BACK PAIN SCIENCEline

How To Break the Vicious Cycle of Back Pain

The Real Cause of Back Pain

ARTICLES OF SCIENTIFIC EVIDENCEline

The Posture Saver has been designed and built according to the principles of evidence based science. The following is a limited list of abstracts of scientific articles, that support and corroborate all the ideas and concepts behind the Posture Saver. I hope you take the time to enjoy these documents.

1. http://www.archives-pmr.org/article/S0003-9993(99)90052-7/abstract
Altered trunk muscle recruitment in people with low back pain with upper limb movement at different speeds.

2. http://brain.oxfordjournals.org/content/127/10/2339.short
Does anticipation of back pain predispose to back trouble?

3. http://ptjournal.apta.org/content/88/9/1061.full.pdf+html?sid=8bdcef4d-6446-4424-8239-a7a7023a6cb2
Electromyography for assessment of pain in low back muscles.

4. http://www.ncbi.nlm.nih.gov/pubmed/17336546
Persistence of improvements in postural strategies following motor control training in people with recurrent low back pain

5. http://www.ncbi.nlm.nih.gov/pubmed/20071225
Low back pain associates with altered activity of the cerebral cortex prior to arm movements that require postural adjustment.

6. http://brain.oxfordjournals.org/content/131/8/2161.long
Reorganization of the motor cortex is associated with postural control deficits in recurrent low back pain.

7. http://www.ncbi.nlm.nih.gov/pubmed/18628693
Motor control learning in chronic low back pain.

8. http://www.ncbi.nlm.nih.gov/pubmed/17762795
Failure to use movement in postural strategies leads to increased spinal displacement in low back pain.

9. http://www.ncbi.nlm.nih.gov/pubmed/17174584
Spinal muscle evaluation in healthy individuals and low-back-pain patients: a literature review.

10. http://www.ncbi.nlm.nih.gov/pubmed/16621667
Lumbar spine reposition sense: the effect of a “slouched” position.

11. http://www.ncbi.nlm.nih.gov/pubmed/20336330
Pro-inflammatory cytokines expression increases following low and high magnitude cyclic loading of lumbar ligaments.

12. http://www.ncbi.nlm.nih.gov/pubmed/19703727
High magnitude cyclic load triggers inflammatory response in lumbar ligaments.

13. http://www.ncbi.nlm.nih.gov/pubmed/20228708
People with recurrent low back pain respond differently to trunk loading despite remission from symptoms.

14. http://www.ncbi.nlm.nih.gov/pubmed/22884190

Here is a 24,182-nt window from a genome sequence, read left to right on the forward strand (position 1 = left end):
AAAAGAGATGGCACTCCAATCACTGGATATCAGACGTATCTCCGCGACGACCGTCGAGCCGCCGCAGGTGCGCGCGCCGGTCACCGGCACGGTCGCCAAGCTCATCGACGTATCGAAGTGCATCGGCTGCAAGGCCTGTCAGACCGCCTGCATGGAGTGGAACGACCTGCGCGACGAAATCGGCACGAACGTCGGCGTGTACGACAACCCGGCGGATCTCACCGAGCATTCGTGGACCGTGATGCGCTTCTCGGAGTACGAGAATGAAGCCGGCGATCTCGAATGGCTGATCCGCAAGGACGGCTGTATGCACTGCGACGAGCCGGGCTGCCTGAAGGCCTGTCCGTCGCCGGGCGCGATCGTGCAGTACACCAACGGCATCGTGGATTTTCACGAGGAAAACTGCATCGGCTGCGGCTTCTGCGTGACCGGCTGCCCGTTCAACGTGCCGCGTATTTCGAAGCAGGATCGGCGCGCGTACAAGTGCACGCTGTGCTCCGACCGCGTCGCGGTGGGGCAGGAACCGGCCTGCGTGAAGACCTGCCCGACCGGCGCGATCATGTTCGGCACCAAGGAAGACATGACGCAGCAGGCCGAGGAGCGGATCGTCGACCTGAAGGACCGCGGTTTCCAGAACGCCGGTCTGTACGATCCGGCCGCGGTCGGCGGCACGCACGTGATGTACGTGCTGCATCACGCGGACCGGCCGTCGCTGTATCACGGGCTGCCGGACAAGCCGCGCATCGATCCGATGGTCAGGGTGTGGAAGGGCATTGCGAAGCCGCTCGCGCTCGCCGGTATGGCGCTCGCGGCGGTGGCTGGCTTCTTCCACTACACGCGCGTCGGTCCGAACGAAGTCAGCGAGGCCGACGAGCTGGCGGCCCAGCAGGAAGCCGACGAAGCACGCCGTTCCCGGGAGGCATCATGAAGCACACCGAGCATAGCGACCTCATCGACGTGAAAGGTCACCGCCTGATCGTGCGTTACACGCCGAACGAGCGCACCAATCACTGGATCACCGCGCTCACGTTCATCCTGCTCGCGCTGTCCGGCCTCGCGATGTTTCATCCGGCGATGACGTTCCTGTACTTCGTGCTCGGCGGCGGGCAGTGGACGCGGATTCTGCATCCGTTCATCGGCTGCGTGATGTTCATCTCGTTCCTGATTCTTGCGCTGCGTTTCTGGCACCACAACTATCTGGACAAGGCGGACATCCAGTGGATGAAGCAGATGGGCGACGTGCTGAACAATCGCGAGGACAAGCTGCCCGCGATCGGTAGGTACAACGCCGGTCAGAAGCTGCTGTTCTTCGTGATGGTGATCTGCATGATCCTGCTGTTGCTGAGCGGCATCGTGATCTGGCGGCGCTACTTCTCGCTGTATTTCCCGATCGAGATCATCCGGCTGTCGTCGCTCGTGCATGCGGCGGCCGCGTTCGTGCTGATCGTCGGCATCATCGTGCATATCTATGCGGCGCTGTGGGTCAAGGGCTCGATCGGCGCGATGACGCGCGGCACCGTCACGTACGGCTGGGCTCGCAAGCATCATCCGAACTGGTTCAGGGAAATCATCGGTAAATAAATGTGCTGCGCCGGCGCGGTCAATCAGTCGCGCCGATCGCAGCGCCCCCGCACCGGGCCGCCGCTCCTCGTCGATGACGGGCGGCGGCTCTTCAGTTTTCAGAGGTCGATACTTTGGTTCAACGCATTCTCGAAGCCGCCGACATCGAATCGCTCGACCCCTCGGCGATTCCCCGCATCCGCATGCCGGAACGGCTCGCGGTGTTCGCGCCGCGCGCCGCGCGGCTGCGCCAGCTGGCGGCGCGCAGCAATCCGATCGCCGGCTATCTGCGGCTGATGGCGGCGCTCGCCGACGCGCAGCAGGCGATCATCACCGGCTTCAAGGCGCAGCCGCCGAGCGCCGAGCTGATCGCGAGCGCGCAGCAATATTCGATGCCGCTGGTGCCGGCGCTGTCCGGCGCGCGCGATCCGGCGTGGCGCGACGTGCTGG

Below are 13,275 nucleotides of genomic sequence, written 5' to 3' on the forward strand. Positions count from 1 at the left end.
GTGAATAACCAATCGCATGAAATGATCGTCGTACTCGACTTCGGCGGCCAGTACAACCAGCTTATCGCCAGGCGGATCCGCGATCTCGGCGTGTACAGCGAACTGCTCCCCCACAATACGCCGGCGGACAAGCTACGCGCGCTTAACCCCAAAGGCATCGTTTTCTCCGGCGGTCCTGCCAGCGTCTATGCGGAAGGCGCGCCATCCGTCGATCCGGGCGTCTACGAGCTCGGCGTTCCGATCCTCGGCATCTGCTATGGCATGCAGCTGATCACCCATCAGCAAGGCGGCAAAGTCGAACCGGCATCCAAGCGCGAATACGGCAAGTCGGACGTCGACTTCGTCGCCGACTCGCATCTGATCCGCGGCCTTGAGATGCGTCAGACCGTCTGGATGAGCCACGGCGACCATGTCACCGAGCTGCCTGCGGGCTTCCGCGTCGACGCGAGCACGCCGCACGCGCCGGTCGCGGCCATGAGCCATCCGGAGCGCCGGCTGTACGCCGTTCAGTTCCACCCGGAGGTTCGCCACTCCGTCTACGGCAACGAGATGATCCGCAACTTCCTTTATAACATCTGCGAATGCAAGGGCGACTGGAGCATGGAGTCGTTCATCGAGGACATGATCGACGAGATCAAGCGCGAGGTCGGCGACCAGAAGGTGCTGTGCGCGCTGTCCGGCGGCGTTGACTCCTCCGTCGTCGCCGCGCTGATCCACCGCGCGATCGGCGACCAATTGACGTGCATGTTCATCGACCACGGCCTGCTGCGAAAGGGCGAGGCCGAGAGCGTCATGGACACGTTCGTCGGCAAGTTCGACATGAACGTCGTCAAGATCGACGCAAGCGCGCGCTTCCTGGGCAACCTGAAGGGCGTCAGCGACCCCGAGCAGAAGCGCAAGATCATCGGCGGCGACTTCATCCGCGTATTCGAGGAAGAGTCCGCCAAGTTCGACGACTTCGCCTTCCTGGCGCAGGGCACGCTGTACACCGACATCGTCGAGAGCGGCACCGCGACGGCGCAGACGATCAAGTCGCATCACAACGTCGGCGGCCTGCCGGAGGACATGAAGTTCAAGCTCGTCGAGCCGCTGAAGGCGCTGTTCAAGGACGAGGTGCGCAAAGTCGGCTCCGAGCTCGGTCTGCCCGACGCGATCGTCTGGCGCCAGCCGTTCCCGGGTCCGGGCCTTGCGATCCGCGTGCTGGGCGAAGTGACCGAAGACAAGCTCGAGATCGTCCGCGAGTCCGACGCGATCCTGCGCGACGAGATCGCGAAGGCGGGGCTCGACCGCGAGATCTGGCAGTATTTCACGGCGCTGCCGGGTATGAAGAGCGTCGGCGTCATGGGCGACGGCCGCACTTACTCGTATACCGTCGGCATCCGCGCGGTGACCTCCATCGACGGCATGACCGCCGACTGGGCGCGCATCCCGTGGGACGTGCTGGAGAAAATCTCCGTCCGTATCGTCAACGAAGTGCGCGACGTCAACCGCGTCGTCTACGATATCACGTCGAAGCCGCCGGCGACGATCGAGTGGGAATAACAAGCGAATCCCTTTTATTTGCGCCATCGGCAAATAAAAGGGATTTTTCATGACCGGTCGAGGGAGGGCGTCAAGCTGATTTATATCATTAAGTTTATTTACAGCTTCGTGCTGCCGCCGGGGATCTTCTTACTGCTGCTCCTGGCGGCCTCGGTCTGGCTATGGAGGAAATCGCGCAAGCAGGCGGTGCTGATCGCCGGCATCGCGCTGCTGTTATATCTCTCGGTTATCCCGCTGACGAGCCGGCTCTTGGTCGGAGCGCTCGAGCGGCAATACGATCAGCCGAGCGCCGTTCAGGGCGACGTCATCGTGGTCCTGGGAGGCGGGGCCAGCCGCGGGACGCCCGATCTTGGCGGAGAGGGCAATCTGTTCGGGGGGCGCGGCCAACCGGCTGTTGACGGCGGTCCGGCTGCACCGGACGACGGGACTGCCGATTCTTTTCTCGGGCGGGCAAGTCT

Abdominal muscle feed forward activation in patients with chronic low back pain Is largely unaffected by 8 weeks of core stability training.

15.http://www.ncbi.nlm.nih.gov/pubmed/23525973
Effect of lumbar stabilization  and dynamic lumbar strengthening exercises in patients with chronic low back pain.

16. http://www.ncbi.nlm.nih.gov/pubmed/22884190
Abdominal muscle feed forward activation in patients with chronic low back pain Is largely unaffected by 8 weeks of core stability training.

17. http://www.ncbi.nlm.nih.gov/pubmed/17895350
Effectiveness of an extension-oriented treatment approach in a subgroup of subjects with low back pain: a randomized clinical trial.

18. http://www.ncbi.nlm.nih.gov/pubmed/16809211
The association of physical deconditioning and low back pain: a hypothesis-oriented systematic review.

19. http://www.ncbi.nlm.nih.gov/pubmed/16461178
Trunk-strengthening exercises for chronic low back pain: a systematic review.

20. http://www.ncbi.nlm.nih.gov/pubmed/22100719
Individuals with non-specific low back pain use a trunk stiffening strategy to maintain upright posture.

21. http://www.ncbi.nlm.nih.gov/pubmed/11793153
Increase in strength after active therapy in chronic low back pain patients: muscular adaptation and clinical relevance.

22. http://www.ncbi.nlm.nih.gov/pubmed/22594388
Treatment and ergonomics training of work-related low back pain and body posture problems for nurses.

23. http://www.ncbi.nlm.nih.gov/pubmed/18415391
[Preventing pain attacks by low back school training.]

24. http://www.ncbi.nlm.nih.gov/pubmed/19501348
Differences in feedforward  trunk muscle activity in subgroups of patients with mechanical low back pain.

25. http://www.ncbi.nlm.nih.gov/pubmed/22024899
Spinal position sense and trunk muscle activity during sitting and standing in non specific chronic low back pain: classification analysis.

26. http://www.ncbi.nlm.nih.gov/pubmed/21530268
Postural recovery following arm movement is impaired in people with chronic low back pain.

27. http://www.ncbi.nlm.nih.gov/pubmed/20071225
Low back pain associates with altered activity of the cerebral cortex prior to arm movements that require postural adjustment.

28. http://www.ncbi.nlm.nih.gov/pubmed/19331469
People with low back pain exhibit decreased variability in the timing of their anticipatory postural adjustments.

29. http://www.ncbi.nlm.nih.gov/pubmed/21120303
Segmental stabilization and muscular strengthening in chronic low back pain: a comparative study.

30. http://www.ncbi.nlm.nih.gov/pubmed/22926279
Specific trunk and general exercises elicit similar changes in anticipatory postural adjustments in patients with chronic low back pain: a randomized controlled trial.

31. http://www.ncbi.nlm.nih.gov/pubmed/18594876
Persons with recurrent low back pain exhibit a rigid postural controlled strategy.

32. http://www.ncbi.nlm.nih.gov/pubmed/22464112
Acute repetitive lumbar syndrome: a multi-component insight into the disorder.

33. http://www.ncbi.nlm.nih.gov/pubmed/?term=tsuboi+T%2C+satou+T
Spectral analysis of electromyogram in lumbar muscles: fatigue induced endurance contraction.

34. http://www.ncbi.nlm.nih.gov/pubmed/17336546
Persistence of improvements in postural strategies following motor control training in people with recurrent low back pain.

35. http://www.ncbi.nlm.nih.gov/pubmed/17476489